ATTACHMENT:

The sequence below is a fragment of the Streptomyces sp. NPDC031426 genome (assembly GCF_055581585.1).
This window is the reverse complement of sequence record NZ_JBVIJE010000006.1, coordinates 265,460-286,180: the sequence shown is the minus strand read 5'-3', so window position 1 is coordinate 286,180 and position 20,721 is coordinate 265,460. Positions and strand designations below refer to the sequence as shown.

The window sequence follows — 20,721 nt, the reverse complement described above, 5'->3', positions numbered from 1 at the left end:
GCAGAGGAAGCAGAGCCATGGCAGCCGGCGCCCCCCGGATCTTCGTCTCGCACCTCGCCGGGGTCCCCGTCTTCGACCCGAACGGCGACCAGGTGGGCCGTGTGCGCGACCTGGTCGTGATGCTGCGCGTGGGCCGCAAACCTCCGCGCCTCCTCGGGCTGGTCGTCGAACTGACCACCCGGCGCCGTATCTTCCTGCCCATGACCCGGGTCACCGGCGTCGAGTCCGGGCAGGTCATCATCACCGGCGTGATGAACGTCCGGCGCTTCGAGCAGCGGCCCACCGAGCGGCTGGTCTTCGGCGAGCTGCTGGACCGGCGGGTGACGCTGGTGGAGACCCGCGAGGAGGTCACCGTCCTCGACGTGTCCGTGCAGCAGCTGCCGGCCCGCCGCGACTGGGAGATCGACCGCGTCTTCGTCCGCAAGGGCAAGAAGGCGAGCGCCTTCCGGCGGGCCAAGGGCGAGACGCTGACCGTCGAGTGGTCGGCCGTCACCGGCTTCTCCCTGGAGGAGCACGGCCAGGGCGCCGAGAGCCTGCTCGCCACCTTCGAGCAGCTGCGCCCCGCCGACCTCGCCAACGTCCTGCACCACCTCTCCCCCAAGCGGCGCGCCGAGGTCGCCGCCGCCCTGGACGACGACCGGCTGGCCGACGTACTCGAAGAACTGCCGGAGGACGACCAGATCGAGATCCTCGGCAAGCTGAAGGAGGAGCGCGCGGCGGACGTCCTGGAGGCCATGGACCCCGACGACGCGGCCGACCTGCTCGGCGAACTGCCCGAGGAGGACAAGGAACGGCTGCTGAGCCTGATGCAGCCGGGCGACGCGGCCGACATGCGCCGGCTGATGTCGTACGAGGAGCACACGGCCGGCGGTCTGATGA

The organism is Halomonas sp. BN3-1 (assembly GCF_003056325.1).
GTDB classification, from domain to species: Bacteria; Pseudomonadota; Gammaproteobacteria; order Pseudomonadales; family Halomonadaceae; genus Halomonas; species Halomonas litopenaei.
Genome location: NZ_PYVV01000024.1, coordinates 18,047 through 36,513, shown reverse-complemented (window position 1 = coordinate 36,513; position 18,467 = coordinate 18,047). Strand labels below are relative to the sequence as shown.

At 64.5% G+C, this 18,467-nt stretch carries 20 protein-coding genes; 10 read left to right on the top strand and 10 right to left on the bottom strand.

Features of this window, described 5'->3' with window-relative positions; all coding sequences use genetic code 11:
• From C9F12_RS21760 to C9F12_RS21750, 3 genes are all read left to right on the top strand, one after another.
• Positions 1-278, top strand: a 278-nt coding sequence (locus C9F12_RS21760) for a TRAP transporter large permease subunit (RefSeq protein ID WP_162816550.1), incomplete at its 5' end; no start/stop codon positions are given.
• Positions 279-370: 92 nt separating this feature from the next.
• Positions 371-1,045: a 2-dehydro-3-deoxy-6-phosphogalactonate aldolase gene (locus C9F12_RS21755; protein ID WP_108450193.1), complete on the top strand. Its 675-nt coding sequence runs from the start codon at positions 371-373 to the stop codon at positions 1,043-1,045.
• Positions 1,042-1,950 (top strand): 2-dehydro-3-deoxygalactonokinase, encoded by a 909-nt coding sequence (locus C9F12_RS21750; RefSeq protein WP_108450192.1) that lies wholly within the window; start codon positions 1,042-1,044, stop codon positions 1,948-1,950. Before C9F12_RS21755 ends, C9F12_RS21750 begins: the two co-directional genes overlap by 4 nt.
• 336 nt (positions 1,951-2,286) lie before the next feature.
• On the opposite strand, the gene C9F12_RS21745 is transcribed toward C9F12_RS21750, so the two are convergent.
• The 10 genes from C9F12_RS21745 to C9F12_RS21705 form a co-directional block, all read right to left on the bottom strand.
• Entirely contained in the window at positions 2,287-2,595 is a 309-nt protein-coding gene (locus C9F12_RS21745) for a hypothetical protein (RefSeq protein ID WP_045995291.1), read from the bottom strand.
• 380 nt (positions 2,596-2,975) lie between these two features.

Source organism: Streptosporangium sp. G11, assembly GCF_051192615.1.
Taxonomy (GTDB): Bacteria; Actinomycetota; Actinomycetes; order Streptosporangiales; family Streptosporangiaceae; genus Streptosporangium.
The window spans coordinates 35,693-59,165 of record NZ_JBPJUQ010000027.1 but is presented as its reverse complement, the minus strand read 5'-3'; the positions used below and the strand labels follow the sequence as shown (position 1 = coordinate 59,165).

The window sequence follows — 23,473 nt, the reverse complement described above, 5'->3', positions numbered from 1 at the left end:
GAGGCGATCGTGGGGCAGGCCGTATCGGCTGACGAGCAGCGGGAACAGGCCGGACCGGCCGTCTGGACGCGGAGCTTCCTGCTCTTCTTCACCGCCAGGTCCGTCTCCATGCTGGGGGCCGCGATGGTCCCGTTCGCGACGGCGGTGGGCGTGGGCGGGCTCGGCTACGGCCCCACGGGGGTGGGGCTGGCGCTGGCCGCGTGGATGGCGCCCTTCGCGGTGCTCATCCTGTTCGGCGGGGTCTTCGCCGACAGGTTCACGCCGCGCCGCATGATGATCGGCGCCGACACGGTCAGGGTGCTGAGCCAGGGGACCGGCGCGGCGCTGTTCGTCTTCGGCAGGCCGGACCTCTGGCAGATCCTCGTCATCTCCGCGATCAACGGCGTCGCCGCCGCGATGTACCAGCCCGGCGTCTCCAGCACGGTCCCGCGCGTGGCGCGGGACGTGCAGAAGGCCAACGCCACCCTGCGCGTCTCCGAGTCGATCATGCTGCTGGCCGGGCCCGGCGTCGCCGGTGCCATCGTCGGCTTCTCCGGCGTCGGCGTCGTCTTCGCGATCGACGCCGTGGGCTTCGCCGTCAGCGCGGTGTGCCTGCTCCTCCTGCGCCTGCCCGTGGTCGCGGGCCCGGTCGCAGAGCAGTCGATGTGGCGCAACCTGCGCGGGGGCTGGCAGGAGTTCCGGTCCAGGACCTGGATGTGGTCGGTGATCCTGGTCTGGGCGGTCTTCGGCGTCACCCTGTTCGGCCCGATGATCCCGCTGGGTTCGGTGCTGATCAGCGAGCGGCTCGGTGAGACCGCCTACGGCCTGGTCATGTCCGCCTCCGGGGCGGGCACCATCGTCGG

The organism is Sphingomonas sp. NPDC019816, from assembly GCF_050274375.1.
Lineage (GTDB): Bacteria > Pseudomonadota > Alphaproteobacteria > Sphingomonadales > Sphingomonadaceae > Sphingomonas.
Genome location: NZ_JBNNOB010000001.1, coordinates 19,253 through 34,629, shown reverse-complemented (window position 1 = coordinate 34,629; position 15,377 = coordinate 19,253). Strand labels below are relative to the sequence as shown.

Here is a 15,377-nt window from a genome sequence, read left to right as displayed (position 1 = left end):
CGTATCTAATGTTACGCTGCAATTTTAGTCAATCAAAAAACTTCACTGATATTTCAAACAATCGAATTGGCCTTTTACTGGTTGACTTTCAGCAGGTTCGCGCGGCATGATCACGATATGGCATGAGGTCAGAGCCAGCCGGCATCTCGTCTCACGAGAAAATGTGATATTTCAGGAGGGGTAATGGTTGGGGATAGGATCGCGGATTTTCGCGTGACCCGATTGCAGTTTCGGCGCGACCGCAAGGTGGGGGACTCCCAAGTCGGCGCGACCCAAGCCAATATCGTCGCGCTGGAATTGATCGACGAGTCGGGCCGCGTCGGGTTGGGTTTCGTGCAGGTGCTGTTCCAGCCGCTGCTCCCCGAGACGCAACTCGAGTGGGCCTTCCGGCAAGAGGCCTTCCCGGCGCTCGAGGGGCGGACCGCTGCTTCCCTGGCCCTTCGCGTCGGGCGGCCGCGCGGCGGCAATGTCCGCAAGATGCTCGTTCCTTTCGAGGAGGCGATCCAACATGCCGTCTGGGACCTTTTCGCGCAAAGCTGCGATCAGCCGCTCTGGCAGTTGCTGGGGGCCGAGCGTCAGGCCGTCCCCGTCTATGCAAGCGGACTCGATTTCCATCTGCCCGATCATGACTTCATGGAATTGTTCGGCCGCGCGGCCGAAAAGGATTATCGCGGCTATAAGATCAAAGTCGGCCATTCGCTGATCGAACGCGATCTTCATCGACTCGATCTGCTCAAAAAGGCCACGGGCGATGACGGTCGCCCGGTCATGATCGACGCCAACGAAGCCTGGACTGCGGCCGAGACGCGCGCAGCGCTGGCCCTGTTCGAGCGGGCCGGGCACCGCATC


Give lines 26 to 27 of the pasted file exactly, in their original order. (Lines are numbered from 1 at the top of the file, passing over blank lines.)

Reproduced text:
Lineage (GTDB): Bacteria > Pseudomonadota > Alphaproteobacteria > Sphingomonadales > Sphingomonadaceae > Sphingomonas.
Genome location: NZ_JBNNOB010000001.1, coordinates 19,253 through 34,629, shown reverse-complemented (window position 1 = coordinate 34,629; position 15,377 = coordinate 19,253). Strand labels below are relative to the sequence as shown.